Vendor at Ho Thi Ky flower market

Displayed in bright colored plastic pails, the many different colored lotuses were a story all to themselves. While they arrive wrapped in paper and tight in the bud, it is up to the vendor to ‘arrange’ them by folding back the petals. Depending on his or her personal artistry, some lotuses will have more layers than others and therefore appeal to different buyers.

‘Everybody is an artist here’ Mai said.

Lotuses at Ho Thi Ky flower market

Vendors use artistry to ‘unfold’ the lotuses

All told, there are about 100 trading households with 5 to 7 workers each at the Ho Thi Ky market. Many are families who have passed on their skills to their children. On a normal day, the market receives about 1000 flower boxes with the number jumping to 2000 to 3000 before the Lunar New Year. Prices range from VND 30,000 (approximately $1.30) for 10 roses, to VND 90,000 (a little under $4) for a bouquet of lilies.

Ho Thi Ky flower market

Streets are empty at Ho Thi Ky by the end of the morning

The Ho Thi Ky market is located in District 10 at 57 Alley Ho Thi Ky Market or 374 Alley Le Hong Phong, about a 20 minute cab ride from the city center.


Step Back In Time On the Trails of Harpers Ferry, WV


“The passage of the Patowmac through the Blue Ridge is perhaps one of the most stupendous scenes in Nature… worth a voyage across the Atlantic.” – Thomas Jefferson, 1783

When the sign points left to Maine and right to Georgia, you know you are smack dab in the middle of the Appalachian Trail. The two states, on either extremity of the eastern seaboard of the United States, are 1,165 and 1,013 miles away, respectively. This is the famous crossroads in the tiny town of Harpers Ferry, one of the few towns the trail passes through. It is also the site of some of the most significant Civil War battles and a national park of incomparable beauty. Continue reading

Garden Style: Going For Baroque In Prague’s Beautiful Vrtba Garden

Prague’s Vrtba Garden

With only one vowel, it can prove hard to pronounce, but beautiful Vrtba Garden easily speaks to all languages. The little architectural gem, reached through a discreet gate in Karmelitská Street, is one of the most important Baroque gardens in Prague. In addition to its exuberant design, the terraced garden has a viewing platform that provides an exceptional vista on the city. And as I discovered recently, it’s a great place to pick up some tips on how to style a small garden. Continue reading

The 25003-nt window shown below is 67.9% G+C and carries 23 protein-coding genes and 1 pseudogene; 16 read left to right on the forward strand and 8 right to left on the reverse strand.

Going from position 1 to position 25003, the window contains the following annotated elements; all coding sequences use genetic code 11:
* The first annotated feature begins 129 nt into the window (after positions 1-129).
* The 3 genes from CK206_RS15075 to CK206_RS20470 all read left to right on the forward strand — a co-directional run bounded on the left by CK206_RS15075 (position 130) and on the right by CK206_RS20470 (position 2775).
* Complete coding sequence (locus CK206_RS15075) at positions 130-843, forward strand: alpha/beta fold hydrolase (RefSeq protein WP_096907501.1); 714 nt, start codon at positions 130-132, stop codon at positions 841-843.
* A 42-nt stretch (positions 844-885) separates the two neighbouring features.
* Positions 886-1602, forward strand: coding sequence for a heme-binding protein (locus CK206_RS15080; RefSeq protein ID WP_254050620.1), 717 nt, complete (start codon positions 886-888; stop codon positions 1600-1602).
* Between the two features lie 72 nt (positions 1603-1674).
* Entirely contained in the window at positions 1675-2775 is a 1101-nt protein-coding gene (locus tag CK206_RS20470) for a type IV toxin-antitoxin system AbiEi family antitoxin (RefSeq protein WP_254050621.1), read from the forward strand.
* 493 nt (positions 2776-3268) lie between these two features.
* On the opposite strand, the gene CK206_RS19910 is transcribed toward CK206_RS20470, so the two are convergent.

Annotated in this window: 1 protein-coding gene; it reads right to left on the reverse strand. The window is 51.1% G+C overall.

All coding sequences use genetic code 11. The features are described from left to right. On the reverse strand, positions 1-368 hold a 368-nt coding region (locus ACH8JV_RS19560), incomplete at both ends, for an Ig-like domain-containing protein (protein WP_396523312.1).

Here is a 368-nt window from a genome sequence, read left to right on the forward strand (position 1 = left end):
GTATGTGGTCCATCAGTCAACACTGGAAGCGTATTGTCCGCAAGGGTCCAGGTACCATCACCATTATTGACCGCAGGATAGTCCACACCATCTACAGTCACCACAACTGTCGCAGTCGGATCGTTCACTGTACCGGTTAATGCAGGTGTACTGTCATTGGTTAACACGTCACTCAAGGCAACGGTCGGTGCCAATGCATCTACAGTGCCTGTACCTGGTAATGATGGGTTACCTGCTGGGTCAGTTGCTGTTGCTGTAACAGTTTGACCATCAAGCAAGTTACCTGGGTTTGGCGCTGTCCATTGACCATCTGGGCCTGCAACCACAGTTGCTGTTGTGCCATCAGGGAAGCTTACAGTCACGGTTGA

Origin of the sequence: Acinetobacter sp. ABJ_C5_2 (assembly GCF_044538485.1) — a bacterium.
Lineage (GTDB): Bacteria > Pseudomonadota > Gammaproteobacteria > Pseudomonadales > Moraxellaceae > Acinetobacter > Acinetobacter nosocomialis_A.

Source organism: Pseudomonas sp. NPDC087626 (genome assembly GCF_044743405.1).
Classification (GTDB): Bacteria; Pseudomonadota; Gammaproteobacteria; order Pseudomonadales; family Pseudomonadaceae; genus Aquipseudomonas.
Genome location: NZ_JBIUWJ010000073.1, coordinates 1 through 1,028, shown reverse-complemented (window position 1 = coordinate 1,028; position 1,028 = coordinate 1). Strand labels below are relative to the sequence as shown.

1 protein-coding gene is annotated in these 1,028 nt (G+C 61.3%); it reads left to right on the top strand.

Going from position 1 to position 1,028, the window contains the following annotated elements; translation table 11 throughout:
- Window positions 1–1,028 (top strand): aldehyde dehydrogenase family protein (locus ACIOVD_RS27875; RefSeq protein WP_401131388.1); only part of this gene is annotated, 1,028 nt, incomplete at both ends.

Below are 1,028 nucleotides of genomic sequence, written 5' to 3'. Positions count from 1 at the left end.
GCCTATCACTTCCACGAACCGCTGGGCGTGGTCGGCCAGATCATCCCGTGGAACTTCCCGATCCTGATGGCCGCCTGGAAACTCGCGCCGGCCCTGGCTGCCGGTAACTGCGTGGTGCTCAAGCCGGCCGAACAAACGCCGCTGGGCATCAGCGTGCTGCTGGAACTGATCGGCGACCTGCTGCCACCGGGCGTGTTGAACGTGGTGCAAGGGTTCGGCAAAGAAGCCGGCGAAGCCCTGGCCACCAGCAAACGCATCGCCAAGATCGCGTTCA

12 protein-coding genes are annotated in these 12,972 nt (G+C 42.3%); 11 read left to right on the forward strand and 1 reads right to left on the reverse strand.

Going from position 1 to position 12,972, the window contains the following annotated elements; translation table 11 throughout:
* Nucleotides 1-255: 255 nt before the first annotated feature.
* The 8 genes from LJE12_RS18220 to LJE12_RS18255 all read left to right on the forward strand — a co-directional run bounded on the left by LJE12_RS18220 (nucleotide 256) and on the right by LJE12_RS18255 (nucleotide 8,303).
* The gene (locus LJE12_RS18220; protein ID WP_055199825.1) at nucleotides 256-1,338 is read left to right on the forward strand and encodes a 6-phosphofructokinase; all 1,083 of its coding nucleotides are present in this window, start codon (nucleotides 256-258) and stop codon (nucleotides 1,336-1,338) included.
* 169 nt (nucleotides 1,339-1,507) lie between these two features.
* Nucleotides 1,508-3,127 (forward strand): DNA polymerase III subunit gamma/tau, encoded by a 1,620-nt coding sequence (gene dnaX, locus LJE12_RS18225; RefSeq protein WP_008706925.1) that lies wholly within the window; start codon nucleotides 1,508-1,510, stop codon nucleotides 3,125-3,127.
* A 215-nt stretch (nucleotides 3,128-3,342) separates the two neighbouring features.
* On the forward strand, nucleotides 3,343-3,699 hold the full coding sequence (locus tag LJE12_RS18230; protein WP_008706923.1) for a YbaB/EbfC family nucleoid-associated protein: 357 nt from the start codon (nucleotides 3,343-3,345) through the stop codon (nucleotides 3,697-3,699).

Sanssouci: The No-Worries Garden Just A Stone’s Throw From Berlin

Potsdam’s Sanssouci Palace

Last time I was in Berlin, the city was still stained dark gray by the soot of post-WWII deterioration. But this week I returned to find the metropolis almost unrecognizable. Everywhere there are signs of improvements, scaffolding and construction. There is one place, however, that remains unchanged; that is, Potsdam’s stunning Sanssouci Palace and gardens. I made a return visit yesterday. Continue reading

Chernobyl Plants And The Exotic World Of Ruderal Species

“Sometimes the best thing you can do is…. nothing. –Oliver Kellhammer, Ecological Artist 

There’s a lesser-known field of botany called the study of ruderal plants, or plants that grow on waste ground, ruins or rubble. Borne by birds, wind or other animals, the weed-like species are the first to colonize lands disturbed by wildfires, avalanches, construction and other ecological disasters. The plants self-sow in abandoned areas, forming impromptu gardens and forests over time, in a clear demonstration of what Mother Nature can do when left to her own devices. Continue reading

New York City’s Flower District: Green Oasis In A Concrete Jungle

New York City's flower district

New York City’s historic flower district

It’s not every day you visit a city and wind up in a tropical forest. But that’s exactly the case if you happen to be walking along a certain stretch of New York City’s West 28th street in Manhattan. There, amidst the hustle and bustle of big city life, a vibrant community of plant wholesalers and retailers set up shop each morning, transforming the city’s teeming sidewalks into a bona fide urban jungle. Continue reading

Bamboo Gets A Makeover Thanks To A California Garden

The Bamboo Garden at Northern California’s Foothill College

I’ll admit, I’m not a huge fan of bamboo, especially the kind whose roots advance a foot a day and need to be dug out with a crane. But, I was pleasantly surprised this week to have my views on the plant suddenly upended. It all started with a spectacular variety featuring aqua stems I spied growing in my sister-in-law’s garden. Continue reading

Camellias Take Center Stage At California’s Filoli Gardens

Camellia japonica ‘Cheryl Lynn’

Winter can be a dreary time in the garden, especially on the East Coast. But as soon as the winter-blooming camellias start flowering, I am reminded that everything has its season. These beautiful shrubs wait until late fall to early spring to produce their spectacular lush-petaled blooms. And one of the best places to view them is at Filoli Gardens in the foothills of California’s Santa Cruz Mountains. Continue reading

Longwood Gardens’ 10 Best Christmas Trees of 2017

Orchid Tree/A Longwood Christmas

The Orchid Tree at Pennsylvania’s Longwood Gardens

OK, so maybe you won’t be copying the orchid tree above, but this time of year Longwood Gardens is teeming with ideas, especially when it comes to Christmas trees.  Located in Kennett Square, Pennsylvania (an easy two-hour drive from Washington, DC), Longwood is resplendent this December as it pays homage to France. And the eye-popping horticultural displays are nothing short of ooh-la-la. Continue reading

US Botanic Garden Presents The Latest Poinsettia Varieties

One of many beautiful poinsettias at the US Botanic Garden

I’ve been to the US Botanic Garden (USBG) many times and have always enjoyed the beautiful displays that change with the seasons. But in December, I bypass the holiday dazzle of the evergreen-draped lobby, work my way through the steamy medicinal plant and orchid gardens and head straight to the restrooms. There, behind the glass atrium in a quiet passage all its own is the USBG’s best-kept secret: a one-of-a-kind poinsettia display. Continue reading